Ever since I was a teen, I’ve had love/hate relationship with fashion. In some respects I love it. I love the creativity, the drama. Seeing the models stomping down the catwalk at London Fashion Week is a joy to behold. Particularly when they’re wearing something weird and wonderful.
But that’s it, isn’t it?
The majority of it is weird.
And sometimes not quite so wonderful.
Whilst things may look amazing on a 9ft tall, gamine model — striding down a cleverly lit walkway — in real life (on a real person) you’d get laughed out of the pub.
Talking of which — when I was at Kingston School of Art — my friends and I would ogle the ‘Fssh-on’ students in the union bar at Knights Park — marvelling, on a daily basis, at some of the more ‘creative’ outfits.
But London Fashion Week is on another level entirely.
A Filtered Down Version of London Fashion Week
Whilst I can’t see myself wearing any of those anytime soon, you can be sure that the creations that we see during fashion week, will invariably filter down to the high-street at some point, later this year.
They may not be as avante-garde as the images above — but you can bet your bottom dollar that the colours, shapes or finishes will be translated in a way that can be worn by regular humans.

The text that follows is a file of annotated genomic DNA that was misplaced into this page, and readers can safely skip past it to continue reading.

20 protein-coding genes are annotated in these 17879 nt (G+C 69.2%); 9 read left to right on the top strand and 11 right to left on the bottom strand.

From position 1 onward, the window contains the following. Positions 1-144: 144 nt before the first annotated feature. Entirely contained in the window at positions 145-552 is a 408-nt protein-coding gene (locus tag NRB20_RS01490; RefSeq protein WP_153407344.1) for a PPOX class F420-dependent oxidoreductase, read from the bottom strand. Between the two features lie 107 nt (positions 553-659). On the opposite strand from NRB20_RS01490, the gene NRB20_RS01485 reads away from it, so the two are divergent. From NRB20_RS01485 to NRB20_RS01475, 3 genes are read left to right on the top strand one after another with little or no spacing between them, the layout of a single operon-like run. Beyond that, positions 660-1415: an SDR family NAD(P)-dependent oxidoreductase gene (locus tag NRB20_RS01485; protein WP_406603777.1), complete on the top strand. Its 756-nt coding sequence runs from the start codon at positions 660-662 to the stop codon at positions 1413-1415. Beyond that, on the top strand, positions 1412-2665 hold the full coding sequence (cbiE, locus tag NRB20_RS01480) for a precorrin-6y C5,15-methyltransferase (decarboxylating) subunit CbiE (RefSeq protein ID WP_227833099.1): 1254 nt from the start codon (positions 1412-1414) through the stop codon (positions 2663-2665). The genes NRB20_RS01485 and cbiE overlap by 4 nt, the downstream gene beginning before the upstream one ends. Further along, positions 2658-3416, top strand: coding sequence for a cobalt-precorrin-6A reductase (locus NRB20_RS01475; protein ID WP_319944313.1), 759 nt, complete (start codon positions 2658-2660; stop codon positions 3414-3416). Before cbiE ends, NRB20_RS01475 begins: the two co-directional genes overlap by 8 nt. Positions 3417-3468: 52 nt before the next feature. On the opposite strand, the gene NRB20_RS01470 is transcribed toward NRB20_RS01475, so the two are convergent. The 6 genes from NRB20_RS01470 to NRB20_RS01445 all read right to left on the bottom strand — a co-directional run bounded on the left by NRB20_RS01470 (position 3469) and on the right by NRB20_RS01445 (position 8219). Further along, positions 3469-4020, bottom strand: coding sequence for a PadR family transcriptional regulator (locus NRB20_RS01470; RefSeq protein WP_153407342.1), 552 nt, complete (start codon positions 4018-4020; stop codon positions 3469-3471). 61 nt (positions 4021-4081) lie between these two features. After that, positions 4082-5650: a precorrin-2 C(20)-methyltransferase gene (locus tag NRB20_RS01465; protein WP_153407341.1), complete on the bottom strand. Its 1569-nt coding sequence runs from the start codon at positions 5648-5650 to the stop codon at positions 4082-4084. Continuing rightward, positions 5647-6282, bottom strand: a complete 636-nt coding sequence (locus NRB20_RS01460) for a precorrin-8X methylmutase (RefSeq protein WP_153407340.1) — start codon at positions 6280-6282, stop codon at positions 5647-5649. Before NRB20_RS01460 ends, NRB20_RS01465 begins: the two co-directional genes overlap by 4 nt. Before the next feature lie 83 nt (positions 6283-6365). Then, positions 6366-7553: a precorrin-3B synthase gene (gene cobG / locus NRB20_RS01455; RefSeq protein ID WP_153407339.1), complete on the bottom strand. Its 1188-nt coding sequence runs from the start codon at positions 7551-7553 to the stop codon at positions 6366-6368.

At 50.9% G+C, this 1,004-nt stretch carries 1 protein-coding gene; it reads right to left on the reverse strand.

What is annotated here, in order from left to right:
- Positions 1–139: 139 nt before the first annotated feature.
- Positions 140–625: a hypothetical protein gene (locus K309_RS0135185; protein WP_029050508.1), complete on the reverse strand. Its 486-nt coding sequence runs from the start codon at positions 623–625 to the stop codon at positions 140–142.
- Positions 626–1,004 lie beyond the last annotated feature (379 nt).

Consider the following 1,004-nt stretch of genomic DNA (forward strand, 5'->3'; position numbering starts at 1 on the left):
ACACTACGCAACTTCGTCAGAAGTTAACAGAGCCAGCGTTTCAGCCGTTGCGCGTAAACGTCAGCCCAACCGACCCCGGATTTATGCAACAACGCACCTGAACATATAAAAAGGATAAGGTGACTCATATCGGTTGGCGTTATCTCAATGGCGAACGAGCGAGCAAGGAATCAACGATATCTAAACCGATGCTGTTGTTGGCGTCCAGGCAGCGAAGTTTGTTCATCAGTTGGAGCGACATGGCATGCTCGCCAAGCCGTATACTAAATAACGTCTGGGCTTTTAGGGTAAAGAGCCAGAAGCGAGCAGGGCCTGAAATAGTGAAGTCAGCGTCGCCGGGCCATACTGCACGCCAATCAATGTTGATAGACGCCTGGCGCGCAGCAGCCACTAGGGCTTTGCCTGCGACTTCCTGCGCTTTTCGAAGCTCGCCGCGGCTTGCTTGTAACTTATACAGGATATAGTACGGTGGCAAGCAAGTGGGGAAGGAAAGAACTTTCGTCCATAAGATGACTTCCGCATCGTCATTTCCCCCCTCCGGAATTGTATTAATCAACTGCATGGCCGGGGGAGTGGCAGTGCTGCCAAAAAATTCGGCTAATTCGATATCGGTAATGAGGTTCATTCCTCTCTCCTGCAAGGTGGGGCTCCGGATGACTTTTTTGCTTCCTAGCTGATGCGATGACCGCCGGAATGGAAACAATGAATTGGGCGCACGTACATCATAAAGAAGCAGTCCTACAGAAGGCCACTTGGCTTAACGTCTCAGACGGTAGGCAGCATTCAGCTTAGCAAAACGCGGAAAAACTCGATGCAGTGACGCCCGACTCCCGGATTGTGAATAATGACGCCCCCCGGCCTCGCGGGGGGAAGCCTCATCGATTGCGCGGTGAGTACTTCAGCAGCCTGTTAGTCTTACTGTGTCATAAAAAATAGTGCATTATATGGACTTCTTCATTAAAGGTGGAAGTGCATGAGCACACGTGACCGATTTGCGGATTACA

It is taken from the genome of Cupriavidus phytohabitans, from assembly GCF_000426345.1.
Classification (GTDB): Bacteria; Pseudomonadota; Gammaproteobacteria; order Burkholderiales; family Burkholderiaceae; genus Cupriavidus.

But — if you still can’t see yourself wearing pink taffeta — why not bring a little bit of London Fashion Week to your home instead?
Take the beautiful cyclamen pink that we’ve seen all over the catwalk and treat your sitting room to a beautiful handmade sofa.
The Hartfield range, from Arlo and Jacob, will bring a glorious pop of colour into your life, without a whiff of taffeta anywhere to be seen.
Or if pink isn’t your colour, you could go with rust —
or sumptuous emerald green velvet?
Are you all over pattern?
If you’re feeling a little braver still and are inspired by some of the amazing all-over patterns, seen at the Rixo show, you could go for a ditsy floral.
or a check?
One thing’s for sure, there are so many beautiful shapes, colours and patterns coming from February’s London Fashion Week.
And whilst some of it ‘may’ be totally bonkers and not suitable for a trip down to Tesco, there’s an awful lot that translates so beautifully for the home.
And some that, try as I might, I can’t ever see working.
Some things are most definitely best kept on the catwalk.
Or in the union bar at Knights Park.